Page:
Bagan (and excursions)

Bagan Division


Bagan is in many respects the most remarkable religious city in the world. Jerusalem, Rome, Kiew, Benares - none of these can boast the multitude of temples and the lavishness of the designs and ornaments that make the deserted capital on the Ayeyarwaddy to a wonderous marvel. The whole space is thickly studded with pagodas of all sizes and shapes. At one time there were 13,000 temples, pagodas and religious structures. Today, only over 2,300 remain, with others only visible as small piles of rubble. Surrounding all this are wonderful villages, where life goes on much as it did when the temples were at their peak, and here too, cottage crafts remain, including the making of the best lacquerware in Myanmar.



bagan-02Is one of the tooth relic pagodas built by the founder of Myanmar. The stupa's graceful bell shape became a prototype for virtually all of the later stupas in the country.




One of the finest, largest,  well preserved and most revered of the Bagan temples, which was built in 1105 by King Kyanzittha. This perfectly proportioned temple heralded the stylistic end of the Early Bagan Period and the beginning of the Middle Period.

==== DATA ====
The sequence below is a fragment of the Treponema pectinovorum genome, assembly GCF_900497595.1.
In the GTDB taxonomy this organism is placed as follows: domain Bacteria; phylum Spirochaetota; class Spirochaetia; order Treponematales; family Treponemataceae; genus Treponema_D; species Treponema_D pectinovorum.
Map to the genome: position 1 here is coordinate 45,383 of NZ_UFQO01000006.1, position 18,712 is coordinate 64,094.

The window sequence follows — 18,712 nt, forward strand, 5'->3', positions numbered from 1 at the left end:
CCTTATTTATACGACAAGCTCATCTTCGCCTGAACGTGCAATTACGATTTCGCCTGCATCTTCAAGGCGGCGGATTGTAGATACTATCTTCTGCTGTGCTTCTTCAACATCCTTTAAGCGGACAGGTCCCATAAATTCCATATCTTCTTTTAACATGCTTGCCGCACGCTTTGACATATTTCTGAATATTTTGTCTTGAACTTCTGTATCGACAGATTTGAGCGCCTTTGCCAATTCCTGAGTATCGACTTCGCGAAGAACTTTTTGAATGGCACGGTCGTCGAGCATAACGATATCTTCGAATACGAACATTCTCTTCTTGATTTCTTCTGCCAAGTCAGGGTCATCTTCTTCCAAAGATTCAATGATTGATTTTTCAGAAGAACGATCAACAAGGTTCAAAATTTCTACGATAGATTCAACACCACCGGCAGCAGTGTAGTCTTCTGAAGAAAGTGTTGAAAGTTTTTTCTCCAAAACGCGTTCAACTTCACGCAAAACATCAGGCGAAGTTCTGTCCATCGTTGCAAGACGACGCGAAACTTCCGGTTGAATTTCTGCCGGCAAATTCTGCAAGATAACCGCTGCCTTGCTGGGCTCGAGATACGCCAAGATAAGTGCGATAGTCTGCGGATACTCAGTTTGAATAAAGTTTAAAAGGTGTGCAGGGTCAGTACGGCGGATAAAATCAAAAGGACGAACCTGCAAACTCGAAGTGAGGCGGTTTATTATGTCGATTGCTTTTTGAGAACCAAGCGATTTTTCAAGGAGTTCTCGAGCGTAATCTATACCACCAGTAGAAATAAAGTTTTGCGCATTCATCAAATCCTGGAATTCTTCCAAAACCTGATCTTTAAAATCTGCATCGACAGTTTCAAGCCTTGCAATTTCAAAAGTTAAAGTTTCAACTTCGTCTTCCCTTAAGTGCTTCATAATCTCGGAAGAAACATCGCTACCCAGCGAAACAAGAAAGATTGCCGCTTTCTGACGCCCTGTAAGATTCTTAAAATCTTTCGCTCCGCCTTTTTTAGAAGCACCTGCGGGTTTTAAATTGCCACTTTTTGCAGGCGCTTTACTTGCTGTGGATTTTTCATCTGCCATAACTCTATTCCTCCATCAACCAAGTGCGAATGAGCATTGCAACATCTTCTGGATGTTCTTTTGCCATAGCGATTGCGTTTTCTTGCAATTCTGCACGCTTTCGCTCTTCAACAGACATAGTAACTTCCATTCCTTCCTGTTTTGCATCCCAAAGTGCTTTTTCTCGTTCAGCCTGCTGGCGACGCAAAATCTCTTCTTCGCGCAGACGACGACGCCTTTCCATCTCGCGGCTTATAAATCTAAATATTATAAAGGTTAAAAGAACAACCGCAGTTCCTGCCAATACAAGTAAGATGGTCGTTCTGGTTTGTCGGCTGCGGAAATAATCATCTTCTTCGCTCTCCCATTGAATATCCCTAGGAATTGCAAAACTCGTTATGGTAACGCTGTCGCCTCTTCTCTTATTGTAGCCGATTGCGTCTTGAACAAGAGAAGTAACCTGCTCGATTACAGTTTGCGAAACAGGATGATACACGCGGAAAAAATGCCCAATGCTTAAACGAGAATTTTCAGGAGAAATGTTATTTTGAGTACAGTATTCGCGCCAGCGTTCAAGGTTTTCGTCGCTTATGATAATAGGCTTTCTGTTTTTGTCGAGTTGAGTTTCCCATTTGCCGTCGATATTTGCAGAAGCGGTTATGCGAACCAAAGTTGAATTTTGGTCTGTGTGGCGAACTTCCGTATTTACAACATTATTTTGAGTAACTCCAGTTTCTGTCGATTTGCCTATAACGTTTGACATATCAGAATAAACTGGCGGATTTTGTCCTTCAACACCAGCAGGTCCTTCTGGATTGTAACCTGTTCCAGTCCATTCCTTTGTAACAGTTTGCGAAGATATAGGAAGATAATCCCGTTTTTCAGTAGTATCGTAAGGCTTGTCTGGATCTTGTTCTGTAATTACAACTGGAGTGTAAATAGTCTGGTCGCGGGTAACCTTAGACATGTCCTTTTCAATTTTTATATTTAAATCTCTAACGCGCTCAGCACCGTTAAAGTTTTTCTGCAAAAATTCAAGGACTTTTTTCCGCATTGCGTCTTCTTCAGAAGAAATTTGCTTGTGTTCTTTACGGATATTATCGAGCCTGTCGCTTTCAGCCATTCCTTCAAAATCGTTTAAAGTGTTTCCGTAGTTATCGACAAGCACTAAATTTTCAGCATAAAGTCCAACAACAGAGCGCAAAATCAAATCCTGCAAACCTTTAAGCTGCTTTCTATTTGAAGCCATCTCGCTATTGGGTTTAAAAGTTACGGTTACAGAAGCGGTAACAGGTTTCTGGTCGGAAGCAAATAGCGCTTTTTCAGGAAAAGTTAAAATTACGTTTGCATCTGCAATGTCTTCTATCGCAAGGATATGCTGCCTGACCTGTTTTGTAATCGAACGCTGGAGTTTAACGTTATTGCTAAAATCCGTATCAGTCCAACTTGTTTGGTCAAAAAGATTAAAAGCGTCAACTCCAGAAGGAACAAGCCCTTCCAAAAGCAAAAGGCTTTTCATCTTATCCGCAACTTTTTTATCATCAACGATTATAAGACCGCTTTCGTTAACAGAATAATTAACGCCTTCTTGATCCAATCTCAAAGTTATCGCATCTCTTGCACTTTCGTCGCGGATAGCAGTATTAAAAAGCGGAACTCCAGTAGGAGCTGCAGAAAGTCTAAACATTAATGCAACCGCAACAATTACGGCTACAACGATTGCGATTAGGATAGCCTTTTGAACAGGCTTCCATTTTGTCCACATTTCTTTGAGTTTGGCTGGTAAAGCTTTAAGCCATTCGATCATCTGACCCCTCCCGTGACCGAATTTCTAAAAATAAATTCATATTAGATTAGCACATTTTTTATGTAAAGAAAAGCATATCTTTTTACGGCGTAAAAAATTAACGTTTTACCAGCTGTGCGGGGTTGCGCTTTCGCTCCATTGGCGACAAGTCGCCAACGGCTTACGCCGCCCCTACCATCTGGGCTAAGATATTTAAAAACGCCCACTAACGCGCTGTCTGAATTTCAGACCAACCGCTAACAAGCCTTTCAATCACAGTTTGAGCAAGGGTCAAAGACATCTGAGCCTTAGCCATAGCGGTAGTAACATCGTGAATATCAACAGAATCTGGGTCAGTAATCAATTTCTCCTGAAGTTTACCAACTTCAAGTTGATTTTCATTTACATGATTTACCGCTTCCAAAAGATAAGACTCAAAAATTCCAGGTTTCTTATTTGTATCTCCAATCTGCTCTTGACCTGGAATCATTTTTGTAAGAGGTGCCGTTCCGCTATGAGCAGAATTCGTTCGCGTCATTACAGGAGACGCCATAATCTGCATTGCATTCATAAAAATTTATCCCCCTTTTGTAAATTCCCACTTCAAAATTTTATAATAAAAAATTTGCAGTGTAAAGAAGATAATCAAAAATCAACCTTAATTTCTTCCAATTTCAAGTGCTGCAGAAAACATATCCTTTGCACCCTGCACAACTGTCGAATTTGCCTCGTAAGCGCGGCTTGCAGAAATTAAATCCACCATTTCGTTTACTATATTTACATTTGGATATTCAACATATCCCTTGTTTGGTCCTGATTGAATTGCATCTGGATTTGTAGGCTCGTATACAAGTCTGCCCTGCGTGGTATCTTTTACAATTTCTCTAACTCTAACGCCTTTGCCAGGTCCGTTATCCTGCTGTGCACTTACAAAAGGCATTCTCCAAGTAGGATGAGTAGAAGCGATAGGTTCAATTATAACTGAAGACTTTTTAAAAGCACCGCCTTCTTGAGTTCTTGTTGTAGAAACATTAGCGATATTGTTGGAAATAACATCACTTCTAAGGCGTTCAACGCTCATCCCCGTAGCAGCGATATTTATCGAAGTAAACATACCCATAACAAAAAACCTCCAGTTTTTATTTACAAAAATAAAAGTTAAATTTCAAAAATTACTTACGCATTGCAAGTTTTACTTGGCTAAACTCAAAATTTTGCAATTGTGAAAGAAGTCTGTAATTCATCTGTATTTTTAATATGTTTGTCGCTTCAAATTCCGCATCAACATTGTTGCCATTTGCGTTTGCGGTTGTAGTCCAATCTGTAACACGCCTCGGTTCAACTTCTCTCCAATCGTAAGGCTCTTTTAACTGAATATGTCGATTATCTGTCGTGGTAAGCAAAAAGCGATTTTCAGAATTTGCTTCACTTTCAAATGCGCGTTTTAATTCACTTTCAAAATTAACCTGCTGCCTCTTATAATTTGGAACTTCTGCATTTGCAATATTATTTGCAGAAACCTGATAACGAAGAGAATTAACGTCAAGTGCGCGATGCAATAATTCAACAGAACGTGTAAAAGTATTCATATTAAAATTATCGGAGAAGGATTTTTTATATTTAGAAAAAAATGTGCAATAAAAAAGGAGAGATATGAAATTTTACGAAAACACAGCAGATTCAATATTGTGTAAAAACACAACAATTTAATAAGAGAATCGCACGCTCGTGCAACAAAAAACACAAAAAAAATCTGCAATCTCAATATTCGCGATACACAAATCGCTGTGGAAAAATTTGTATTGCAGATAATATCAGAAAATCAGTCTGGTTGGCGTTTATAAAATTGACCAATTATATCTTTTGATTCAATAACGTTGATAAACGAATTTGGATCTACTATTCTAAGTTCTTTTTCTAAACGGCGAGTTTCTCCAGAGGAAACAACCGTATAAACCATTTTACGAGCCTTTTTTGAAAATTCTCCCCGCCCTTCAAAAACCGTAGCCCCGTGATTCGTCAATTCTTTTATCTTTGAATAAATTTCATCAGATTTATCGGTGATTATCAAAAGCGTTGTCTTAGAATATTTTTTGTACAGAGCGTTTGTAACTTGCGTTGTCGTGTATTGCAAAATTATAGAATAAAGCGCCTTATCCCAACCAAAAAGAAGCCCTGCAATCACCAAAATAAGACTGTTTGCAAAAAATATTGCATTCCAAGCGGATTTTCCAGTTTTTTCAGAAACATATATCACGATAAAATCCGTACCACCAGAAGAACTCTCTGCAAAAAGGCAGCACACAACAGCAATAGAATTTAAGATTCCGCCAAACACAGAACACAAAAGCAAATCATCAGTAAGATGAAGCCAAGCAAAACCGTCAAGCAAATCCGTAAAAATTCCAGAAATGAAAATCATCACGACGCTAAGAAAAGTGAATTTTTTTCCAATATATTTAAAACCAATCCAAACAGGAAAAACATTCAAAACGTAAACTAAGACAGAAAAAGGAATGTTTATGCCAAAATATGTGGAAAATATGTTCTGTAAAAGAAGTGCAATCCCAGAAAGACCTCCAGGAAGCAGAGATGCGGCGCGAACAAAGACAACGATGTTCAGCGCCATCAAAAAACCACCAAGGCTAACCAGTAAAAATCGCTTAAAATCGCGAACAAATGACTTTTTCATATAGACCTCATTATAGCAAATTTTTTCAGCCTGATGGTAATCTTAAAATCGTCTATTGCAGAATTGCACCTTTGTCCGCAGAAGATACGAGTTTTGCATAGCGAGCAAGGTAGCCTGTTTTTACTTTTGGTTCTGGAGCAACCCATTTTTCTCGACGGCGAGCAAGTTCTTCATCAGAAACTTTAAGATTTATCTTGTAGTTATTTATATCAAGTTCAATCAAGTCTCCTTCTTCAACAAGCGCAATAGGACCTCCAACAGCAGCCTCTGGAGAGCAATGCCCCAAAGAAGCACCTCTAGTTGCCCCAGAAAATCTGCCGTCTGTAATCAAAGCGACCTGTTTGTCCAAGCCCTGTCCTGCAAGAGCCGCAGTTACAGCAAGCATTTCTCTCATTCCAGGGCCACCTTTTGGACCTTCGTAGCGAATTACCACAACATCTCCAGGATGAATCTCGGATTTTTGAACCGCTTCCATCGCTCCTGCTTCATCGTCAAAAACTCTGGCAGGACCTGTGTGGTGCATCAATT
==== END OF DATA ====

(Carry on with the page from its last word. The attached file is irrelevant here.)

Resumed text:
Similar in plan to the Ananada Temple, this later temple is much more massive and known as the biggest temple in Bagan.




A 50 minutes' drive and 29 miles southeast of Bagan, make your ascent to the mystical place of Mt. Popa, the home of the nats. The mannequin-like display of the 37 nats at its base is one of the highlights of this excursion. Like pilgrims, you make the climb up the winding, covered walkway to the top. From there you are able to see the monasteries, stupas and shrines and experience the glorious views.



It takes you one and a half hour and 54 km along the Ayeyarwaddy River to reach the home town of the "Shakespeare of Burma", U Ponnya, the most celebrated poet of king Mindon's court. No wonder that his monastery is one of the most beautiful in this country!



Carried by 154 teak pillars, it was donated by King Mindon in his honour in 1879 and displays many of the poet's original writings. Splendid teak-carved three-dimensional reliefs decorate the exterior walls of the entrance.



Among the 103 ruins which are similar in design to those in the outer circle of the Bagan monuments you will find the



Dating back to the 13th century and being the largest lacquer Buddha image in Myanmar. The legend says that the 8 meter tall Nan Paya floated on the Ayayarwaddy to Sale.